Cicilline Introduces Assault Weapons Ban of 2018

Monday, February 26, 2018

WASHINGTON – Today, U.S. Congressman David N. Cicilline (RI-01) is introducing the Assault Weapons Ban of 2018.

“Assault weapons were made for one purpose. They are designed to kill as many people as possible in a short amount of time. They do not belong in our communities,” said Cicilline. “I am proud to introduce the Assault Weapons Ban with the support of leaders in law enforcement. It’s on all of us to end this carnage.”

“Americans don’t own tanks or missiles; so why should our streets be flooded with weapons of war made for the sole purpose of killing people? The Stoneman Douglas community is still reeling from this awful tragedy. But they want and deserve action from Congress,” said Congressman Ted Deutch (FL-22). “Banning assault weapons isn’t a Democratic idea, nor is it new; President Reagan supported the initial ban, which expired in 2004. Most Americans support the assault weapons ban. Now it’s time for Congress to listen and pass sensible legislation to get these weapons of war off our streets.”

The Assault Weapons Ban of 2018 will prohibit the sale, transfer, production, and importation of:

·         Semi-automatic rifles and pistols with a military-style feature that can accept a detachable magazine;

·         Semi-automatic rifles with a fixed magazine that can hold more than 10 rounds;

·         Semi-automatic shotguns with a military-style feature;

·         Any ammunition feeding device that can hold more than 10 rounds;

·         And 205 specifically-named and listed firearms.

“While NOBLE supports this legislation, we also understand as law enforcement that it will not completely resolve the gun violence in our country,” said Clarence Cox III and Vera Bumpers of the National Organization of Black Law Enforcement Executives. “However, it is movement toward disrupting gun violence.  Our children deserve to be protected and adults have an obligation to never forget that. NOBLE would also like the House to consider addressing the new “Ghost Gun.”  The “Ghost Gun” is of grave concern to law enforcement. These guns allow individuals to legally purchase components and once all components have been assembled can create an assault weapon, there are currently no procedures in place to detect these weapons. These assault weapons will have no serial number and are commonly referred to as “Ghost Guns.”

“Assault weapons have no legitimate purpose on the streets of America. Their sole purpose is to enable shooters to rapidly kill large numbers of people, so it is no surprise that these high-power firearms have become the weapon of choice for mass killers,” added Chuck Wexler, Executive Director of the Police Executive Research Forum. “Prohibiting the manufacture and sale of assault weapons, and the high-capacity magazines they carry, would require shooters to stop and reload, providing opportunities to take down an active shooter. The 1994 assault weapons ban was effective until it expired in 2004. During the time it was in effect, police agencies saw decreases in criminals’ use of assault weapons.  These favorable trends reversed when the ban expired. Assault weapons have been used in Parkland, in Las Vegas, in Orlando, in Sutherland Springs, in San Bernardino, and in many other mass shootings. Congress must act now to reduce the death toll.”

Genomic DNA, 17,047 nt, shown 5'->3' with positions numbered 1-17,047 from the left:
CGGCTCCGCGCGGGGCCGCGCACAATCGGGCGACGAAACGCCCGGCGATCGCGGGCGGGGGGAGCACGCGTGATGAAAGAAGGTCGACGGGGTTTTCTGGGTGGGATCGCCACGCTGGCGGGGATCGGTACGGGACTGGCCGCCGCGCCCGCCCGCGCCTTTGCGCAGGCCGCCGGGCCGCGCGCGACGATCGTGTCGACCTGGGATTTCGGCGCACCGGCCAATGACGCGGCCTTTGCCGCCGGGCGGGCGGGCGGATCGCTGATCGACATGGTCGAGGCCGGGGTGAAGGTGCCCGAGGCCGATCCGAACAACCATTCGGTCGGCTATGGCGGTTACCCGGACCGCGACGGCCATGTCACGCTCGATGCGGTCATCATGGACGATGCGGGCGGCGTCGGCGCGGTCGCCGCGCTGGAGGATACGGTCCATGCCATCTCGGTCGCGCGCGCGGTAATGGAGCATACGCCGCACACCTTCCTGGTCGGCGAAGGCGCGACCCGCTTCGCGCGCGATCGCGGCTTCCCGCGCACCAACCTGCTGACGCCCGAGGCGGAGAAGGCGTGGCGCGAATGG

“WIFLE Foundation, Inc. supports Congressman Cicilline’s efforts to propose legislation that prohibits the sale, transfer, manufacture, and importation of semi-automatic weapons and ammunition feeding devices capable of accepting more than 10 rounds,” said Catherine W. Sanz, President of the Women in Federal Law Enforcement Foundation. “We also support the protection of sporting and hunting rifles and the use of assault weapons by law enforcement and the military.”

When an assault weapon or a high-capacity magazine is used in a shooting, the number of victims who are killed increases by 63%. There have been almost 8,300 incidents of gun violence so far in 2018. More than 2,200 Americans have lost their lives. More than 500 children have been killed or injured.

As the frequency of mass shootings has increased in recent years, assault weapons have become the weapon of choice for these murderers. Assault weapons were used in attacks on Marjory Stoneman Douglas High School in Florida and the Route 91 Harvest music festival in Las Vegas. Shooters have also used assault weapons to commit mass murder at Sandy Hook Elementary School and a movie theatre in Aurora, Colorado.


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